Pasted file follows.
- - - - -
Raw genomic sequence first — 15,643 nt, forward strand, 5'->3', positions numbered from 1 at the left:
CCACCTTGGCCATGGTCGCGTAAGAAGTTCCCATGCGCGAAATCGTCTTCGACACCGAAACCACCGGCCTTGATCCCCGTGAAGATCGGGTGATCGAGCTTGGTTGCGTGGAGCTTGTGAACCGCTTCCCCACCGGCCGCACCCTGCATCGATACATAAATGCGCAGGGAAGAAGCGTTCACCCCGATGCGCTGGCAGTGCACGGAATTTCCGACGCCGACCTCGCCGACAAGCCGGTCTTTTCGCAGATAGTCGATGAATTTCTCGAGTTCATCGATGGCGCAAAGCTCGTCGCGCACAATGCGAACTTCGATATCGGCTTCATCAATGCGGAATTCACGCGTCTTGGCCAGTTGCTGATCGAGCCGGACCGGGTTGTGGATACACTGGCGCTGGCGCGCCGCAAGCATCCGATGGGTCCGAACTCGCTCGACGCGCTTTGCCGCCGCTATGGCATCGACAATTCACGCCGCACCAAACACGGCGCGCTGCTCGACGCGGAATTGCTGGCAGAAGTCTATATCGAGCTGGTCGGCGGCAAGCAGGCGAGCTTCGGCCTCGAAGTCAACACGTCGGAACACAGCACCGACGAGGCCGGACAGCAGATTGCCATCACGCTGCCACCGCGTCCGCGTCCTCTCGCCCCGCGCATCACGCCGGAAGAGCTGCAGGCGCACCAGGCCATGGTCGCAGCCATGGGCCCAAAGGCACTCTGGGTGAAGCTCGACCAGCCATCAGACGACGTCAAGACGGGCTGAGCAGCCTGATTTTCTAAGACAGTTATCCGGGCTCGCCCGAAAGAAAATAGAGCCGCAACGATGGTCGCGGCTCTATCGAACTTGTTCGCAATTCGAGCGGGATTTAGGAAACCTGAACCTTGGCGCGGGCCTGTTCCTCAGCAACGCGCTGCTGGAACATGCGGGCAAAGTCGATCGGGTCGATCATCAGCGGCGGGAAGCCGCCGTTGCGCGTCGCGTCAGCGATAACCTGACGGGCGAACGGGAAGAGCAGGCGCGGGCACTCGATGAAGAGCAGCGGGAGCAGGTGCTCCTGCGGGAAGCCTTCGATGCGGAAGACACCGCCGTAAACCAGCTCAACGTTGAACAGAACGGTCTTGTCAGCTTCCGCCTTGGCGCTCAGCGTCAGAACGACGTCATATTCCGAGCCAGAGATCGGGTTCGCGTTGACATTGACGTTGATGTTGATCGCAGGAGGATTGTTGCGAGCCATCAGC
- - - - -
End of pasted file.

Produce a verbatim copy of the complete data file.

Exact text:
Raw genomic sequence first — 15,643 nt, forward strand, 5'->3', positions numbered from 1 at the left:
CCACCTTGGCCATGGTCGCGTAAGAAGTTCCCATGCGCGAAATCGTCTTCGACACCGAAACCACCGGCCTTGATCCCCGTGAAGATCGGGTGATCGAGCTTGGTTGCGTGGAGCTTGTGAACCGCTTCCCCACCGGCCGCACCCTGCATCGATACATAAATGCGCAGGGAAGAAGCGTTCACCCCGATGCGCTGGCAGTGCACGGAATTTCCGACGCCGACCTCGCCGACAAGCCGGTCTTTTCGCAGATAGTCGATGAATTTCTCGAGTTCATCGATGGCGCAAAGCTCGTCGCGCACAATGCGAACTTCGATATCGGCTTCATCAATGCGGAATTCACGCGTCTTGGCCAGTTGCTGATCGAGCCGGACCGGGTTGTGGATACACTGGCGCTGGCGCGCCGCAAGCATCCGATGGGTCCGAACTCGCTCGACGCGCTTTGCCGCCGCTATGGCATCGACAATTCACGCCGCACCAAACACGGCGCGCTGCTCGACGCGGAATTGCTGGCAGAAGTCTATATCGAGCTGGTCGGCGGCAAGCAGGCGAGCTTCGGCCTCGAAGTCAACACGTCGGAACACAGCACCGACGAGGCCGGACAGCAGATTGCCATCACGCTGCCACCGCGTCCGCGTCCTCTCGCCCCGCGCATCACGCCGGAAGAGCTGCAGGCGCACCAGGCCATGGTCGCAGCCATGGGCCCAAAGGCACTCTGGGTGAAGCTCGACCAGCCATCAGACGACGTCAAGACGGGCTGAGCAGCCTGATTTTCTAAGACAGTTATCCGGGCTCGCCCGAAAGAAAATAGAGCCGCAACGATGGTCGCGGCTCTATCGAACTTGTTCGCAATTCGAGCGGGATTTAGGAAACCTGAACCTTGGCGCGGGCCTGTTCCTCAGCAACGCGCTGCTGGAACATGCGGGCAAAGTCGATCGGGTCGATCATCAGCGGCGGGAAGCCGCCGTTGCGCGTCGCGTCAGCGATAACCTGACGGGCGAACGGGAAGAGCAGGCGCGGGCACTCGATGAAGAGCAGCGGGAGCAGGTGCTCCTGCGGGAAGCCTTCGATGCGGAAGACACCGCCGTAAACCAGCTCAACGTTGAACAGAACGGTCTTGTCAGCTTCCGCCTTGGCGCTCAGCGTCAGAACGACGTCATATTCCGAGCCAGAGATCGGGTTCGCGTTGACATTGACGTTGATGTTGATCGCAGGAGGATTGTTGCGAGCCATCAGC